Vampire books like 'Twilight' could be changing the way teens think,scientists have revealed.
"We don't know exactly how literature affects the brain, but we know that it does," Live Science quoted Maria Nikolajeva of Cambridge University as saying.
"Some new findings have identified spots in the brain that respond to literature and art," she said.
Previously, scientists, authors and educators met in Cambridge for a conference organized by Nikolajeva to discuss how young-adult books and movies affect teenagers' minds.
"For young people, everything is so strange, and you cannot really say why you react to things - it's a difficult period to be a human being," said Nikolajeva.
The conference brought together "people from different disciplines to share what we know about this turbulent period we call adolescence," she said.
"What we have learned over the past decade is that the teenage brain processes information differently than a more mature brain," said conference presenter Karen Coats.
"Brain imaging shows that teens are more likely to respond to situations emotionally, and they are less likely to consider consequences through rational forethought," said Coats.
Linguistic anthropologist Shirley Brice Heath of Stanford University said by e-mail: "What neuroscience opens for us is what happens within the brain during specific activities that take place within identifiable emotional or motivational states."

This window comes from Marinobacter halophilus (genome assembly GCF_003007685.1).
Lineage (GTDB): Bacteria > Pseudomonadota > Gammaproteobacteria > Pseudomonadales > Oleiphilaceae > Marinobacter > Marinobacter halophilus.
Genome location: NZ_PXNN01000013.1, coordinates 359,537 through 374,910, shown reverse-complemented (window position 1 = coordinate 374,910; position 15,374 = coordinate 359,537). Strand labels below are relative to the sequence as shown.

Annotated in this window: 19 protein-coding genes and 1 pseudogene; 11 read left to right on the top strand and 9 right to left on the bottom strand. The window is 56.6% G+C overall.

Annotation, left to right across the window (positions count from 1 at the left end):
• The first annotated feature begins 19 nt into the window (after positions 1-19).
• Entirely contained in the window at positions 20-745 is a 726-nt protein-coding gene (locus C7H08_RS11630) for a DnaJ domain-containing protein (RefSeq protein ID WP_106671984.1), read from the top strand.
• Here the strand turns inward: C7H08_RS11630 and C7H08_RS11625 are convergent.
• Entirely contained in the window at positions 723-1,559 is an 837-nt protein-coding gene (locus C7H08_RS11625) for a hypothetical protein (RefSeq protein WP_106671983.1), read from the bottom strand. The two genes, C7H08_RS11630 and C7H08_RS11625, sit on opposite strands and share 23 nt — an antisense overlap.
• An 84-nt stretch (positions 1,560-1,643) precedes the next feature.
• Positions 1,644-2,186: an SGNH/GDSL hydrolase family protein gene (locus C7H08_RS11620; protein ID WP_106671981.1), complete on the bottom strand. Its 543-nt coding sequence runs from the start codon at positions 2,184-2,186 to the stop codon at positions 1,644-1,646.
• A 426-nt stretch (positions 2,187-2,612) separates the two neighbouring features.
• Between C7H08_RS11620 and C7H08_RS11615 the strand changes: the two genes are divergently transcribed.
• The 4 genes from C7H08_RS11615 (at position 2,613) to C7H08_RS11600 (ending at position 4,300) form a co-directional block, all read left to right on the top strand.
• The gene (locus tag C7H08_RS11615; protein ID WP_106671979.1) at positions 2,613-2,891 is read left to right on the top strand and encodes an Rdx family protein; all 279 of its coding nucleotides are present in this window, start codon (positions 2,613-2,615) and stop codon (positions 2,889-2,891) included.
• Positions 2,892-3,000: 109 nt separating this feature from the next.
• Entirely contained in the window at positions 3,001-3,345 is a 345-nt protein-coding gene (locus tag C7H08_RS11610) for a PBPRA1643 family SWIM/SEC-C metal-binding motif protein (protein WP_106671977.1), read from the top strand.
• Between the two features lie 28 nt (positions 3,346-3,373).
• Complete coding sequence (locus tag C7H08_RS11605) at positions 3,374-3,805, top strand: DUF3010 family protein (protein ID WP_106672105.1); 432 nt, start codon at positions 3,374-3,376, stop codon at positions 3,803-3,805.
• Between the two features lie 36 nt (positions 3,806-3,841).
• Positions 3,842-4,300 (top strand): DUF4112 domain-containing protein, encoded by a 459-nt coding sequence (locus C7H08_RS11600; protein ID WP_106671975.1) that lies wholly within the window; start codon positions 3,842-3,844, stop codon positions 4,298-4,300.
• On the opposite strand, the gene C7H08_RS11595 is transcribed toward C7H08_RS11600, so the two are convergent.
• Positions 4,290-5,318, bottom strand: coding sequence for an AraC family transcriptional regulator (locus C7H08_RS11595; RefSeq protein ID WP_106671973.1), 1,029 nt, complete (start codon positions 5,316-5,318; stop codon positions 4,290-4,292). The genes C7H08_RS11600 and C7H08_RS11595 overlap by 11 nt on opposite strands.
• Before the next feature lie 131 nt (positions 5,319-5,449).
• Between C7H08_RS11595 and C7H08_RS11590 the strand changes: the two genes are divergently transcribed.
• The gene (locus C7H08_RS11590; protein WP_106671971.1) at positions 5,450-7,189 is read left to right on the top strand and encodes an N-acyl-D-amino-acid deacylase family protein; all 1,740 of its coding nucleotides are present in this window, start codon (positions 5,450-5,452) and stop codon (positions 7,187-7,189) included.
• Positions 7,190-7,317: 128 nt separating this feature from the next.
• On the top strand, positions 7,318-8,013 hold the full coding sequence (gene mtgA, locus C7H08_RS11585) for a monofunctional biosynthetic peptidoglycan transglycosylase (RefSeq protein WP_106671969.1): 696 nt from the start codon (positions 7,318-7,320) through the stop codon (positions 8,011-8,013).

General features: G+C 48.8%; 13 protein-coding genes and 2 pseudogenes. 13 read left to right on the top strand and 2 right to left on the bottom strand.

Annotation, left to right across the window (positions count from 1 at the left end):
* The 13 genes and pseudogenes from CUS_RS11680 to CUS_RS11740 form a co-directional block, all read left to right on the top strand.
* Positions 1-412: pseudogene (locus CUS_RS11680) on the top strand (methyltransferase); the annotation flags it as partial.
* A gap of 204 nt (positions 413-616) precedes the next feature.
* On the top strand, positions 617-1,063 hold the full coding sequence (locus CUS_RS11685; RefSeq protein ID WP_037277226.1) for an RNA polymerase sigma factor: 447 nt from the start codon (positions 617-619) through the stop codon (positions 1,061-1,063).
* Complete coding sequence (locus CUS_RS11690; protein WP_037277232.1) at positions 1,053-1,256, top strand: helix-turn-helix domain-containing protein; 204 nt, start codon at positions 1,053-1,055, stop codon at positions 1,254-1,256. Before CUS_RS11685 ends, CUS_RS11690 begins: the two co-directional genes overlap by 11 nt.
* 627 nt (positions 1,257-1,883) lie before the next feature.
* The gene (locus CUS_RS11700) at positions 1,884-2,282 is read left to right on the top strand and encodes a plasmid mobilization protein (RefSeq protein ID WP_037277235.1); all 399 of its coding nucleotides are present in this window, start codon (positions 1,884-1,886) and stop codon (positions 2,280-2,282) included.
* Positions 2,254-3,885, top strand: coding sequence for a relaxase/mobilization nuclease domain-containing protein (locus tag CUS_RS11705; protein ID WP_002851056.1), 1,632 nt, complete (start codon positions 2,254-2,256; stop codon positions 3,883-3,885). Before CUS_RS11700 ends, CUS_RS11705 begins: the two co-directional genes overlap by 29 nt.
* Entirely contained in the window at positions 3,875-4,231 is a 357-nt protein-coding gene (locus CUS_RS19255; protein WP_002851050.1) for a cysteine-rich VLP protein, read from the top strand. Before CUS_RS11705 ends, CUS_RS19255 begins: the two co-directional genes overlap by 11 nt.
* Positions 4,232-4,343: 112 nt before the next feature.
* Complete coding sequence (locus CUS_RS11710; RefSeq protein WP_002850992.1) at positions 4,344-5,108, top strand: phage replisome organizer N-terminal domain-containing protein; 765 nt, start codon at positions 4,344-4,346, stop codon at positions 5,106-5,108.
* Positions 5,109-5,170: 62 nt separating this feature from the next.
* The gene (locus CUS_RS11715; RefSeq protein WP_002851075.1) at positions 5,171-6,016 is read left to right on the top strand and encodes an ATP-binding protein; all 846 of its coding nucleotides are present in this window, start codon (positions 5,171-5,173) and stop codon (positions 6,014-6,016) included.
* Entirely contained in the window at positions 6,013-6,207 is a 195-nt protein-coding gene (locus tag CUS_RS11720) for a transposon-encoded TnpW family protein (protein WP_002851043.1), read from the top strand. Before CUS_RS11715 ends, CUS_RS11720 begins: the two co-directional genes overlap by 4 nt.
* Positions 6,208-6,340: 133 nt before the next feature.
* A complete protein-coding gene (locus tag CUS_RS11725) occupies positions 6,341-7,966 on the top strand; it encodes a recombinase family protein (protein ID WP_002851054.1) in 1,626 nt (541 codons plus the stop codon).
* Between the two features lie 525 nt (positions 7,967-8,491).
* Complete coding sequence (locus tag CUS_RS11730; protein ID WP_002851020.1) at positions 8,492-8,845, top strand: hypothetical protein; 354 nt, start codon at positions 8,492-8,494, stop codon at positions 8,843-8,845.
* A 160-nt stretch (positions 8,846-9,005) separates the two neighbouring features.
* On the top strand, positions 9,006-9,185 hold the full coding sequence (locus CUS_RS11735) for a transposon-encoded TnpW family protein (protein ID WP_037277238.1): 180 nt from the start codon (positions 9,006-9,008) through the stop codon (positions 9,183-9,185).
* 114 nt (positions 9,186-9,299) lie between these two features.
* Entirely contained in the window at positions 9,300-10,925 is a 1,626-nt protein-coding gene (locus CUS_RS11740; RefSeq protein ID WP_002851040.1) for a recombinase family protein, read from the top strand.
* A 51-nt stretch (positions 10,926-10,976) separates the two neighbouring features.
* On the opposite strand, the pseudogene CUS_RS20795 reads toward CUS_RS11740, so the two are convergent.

Nikolajeva said: "If you look very, very clearly at what kind of values the 'Twilight' books propagate, these are very conservative values that do not in any way endorse independent thinking or personal development or a woman's position as an independent creature. That's quite depressing."
Nikolajeva argued that authors have a moral responsibility to include some positivity and hope in works aimed at teens.
"If young people read books where there is no hope at all, it's really damaging. We need to be aware of young people being influenced by what they read or watch, the games they play. It all plays a very important role," she added.